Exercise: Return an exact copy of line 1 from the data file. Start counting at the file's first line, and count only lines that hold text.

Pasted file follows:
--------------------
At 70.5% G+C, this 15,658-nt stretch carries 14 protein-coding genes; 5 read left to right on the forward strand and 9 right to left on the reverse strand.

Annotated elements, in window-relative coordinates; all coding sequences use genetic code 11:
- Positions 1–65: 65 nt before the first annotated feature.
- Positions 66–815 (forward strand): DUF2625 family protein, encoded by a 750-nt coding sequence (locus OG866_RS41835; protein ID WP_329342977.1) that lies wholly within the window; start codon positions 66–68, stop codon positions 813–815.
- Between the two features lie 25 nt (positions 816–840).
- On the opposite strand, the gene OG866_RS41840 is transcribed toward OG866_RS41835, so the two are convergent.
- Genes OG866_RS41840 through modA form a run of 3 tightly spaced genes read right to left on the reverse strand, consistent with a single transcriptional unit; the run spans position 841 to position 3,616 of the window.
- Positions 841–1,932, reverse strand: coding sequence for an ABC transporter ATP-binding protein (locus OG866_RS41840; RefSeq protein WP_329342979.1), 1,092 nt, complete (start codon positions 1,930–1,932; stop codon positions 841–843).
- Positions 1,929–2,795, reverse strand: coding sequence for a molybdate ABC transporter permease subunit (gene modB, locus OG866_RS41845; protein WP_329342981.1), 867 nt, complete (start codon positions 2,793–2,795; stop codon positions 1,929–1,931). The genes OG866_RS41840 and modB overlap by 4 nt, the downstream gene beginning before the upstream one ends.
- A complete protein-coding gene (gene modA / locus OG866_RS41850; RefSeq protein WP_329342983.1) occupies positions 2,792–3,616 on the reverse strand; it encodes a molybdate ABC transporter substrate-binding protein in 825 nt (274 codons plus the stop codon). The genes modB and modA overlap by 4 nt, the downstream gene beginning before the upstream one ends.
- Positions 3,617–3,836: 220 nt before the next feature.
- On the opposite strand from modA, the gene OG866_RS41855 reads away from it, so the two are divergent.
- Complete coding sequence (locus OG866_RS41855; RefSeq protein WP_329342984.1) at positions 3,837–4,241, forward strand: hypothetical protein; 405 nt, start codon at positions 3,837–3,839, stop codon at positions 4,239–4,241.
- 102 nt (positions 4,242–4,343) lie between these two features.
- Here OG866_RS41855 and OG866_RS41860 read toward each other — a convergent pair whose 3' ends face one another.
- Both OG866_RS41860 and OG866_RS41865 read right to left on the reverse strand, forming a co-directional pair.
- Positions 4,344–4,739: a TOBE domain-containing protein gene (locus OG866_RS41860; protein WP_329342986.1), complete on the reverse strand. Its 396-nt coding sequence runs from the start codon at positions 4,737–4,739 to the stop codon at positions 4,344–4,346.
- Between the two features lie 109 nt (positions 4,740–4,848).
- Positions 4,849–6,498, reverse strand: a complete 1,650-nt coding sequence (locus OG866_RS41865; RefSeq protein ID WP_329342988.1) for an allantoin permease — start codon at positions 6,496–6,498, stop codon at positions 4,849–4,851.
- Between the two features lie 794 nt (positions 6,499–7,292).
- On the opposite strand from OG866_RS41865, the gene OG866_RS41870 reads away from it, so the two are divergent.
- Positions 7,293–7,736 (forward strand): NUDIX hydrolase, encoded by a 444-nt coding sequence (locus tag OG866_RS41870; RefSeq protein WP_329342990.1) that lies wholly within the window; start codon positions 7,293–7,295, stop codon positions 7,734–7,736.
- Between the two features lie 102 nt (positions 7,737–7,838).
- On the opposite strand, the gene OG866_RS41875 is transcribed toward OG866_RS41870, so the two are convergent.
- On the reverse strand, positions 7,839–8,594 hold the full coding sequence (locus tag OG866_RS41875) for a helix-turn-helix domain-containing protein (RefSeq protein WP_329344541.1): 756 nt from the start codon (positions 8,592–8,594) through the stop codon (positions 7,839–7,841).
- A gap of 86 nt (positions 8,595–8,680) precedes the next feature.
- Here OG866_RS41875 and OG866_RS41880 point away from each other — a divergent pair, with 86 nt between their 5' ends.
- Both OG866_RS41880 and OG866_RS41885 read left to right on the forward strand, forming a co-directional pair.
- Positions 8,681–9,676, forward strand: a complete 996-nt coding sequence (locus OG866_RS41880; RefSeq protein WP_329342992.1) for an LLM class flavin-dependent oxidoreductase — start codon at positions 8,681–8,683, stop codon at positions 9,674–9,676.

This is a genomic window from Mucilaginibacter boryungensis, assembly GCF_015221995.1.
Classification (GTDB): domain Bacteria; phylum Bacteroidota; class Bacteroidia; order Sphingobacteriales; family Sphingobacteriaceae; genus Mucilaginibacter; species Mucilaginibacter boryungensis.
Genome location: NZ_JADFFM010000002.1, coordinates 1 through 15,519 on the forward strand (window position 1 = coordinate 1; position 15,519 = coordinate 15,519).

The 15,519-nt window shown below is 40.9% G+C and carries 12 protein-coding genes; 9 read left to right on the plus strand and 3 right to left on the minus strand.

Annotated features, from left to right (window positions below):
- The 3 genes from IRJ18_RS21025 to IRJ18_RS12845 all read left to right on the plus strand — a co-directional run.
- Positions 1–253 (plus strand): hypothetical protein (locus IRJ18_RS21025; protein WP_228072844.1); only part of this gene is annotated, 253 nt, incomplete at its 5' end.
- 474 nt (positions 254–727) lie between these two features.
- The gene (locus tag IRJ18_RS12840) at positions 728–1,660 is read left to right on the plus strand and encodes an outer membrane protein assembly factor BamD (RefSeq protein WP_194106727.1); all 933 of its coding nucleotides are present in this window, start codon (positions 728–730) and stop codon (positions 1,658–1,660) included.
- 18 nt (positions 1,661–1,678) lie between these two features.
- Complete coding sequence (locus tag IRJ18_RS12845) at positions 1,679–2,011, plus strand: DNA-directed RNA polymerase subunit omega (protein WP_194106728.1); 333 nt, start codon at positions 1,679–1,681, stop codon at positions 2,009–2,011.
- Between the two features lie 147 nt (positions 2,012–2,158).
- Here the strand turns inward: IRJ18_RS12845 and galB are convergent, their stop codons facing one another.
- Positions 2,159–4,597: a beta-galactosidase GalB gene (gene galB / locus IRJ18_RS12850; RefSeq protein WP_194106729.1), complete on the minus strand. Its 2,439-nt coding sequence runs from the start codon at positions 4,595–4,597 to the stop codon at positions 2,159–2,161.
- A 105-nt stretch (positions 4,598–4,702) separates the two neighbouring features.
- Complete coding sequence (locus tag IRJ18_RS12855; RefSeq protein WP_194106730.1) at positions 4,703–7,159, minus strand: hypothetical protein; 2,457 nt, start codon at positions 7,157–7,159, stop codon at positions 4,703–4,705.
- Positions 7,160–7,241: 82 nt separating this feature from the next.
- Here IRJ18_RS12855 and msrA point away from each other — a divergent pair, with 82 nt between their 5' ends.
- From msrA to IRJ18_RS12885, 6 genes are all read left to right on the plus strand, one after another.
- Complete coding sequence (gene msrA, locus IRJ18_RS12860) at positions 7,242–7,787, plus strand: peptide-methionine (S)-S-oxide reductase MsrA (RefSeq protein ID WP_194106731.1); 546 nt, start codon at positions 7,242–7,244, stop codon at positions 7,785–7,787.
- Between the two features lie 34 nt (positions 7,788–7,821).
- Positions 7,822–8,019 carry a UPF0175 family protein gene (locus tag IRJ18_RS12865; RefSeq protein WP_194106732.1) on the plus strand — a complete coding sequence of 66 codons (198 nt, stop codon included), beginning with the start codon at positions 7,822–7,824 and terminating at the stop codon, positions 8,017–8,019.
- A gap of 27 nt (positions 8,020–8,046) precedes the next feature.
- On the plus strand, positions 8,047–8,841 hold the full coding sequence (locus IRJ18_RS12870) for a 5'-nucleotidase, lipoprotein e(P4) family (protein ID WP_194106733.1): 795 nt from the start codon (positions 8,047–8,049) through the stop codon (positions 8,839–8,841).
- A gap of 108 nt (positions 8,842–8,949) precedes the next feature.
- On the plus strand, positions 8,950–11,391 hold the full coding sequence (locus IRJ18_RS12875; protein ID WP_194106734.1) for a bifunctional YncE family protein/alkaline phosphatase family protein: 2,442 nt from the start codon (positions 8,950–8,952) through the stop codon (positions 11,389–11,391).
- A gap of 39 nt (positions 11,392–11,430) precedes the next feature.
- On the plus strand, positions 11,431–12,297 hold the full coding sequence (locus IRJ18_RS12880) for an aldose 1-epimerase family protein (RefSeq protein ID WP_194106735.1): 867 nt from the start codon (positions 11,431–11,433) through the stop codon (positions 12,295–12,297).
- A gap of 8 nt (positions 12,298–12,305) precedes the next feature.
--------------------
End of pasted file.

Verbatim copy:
At 70.5% G+C, this 15,658-nt stretch carries 14 protein-coding genes; 5 read left to right on the forward strand and 9 right to left on the reverse strand.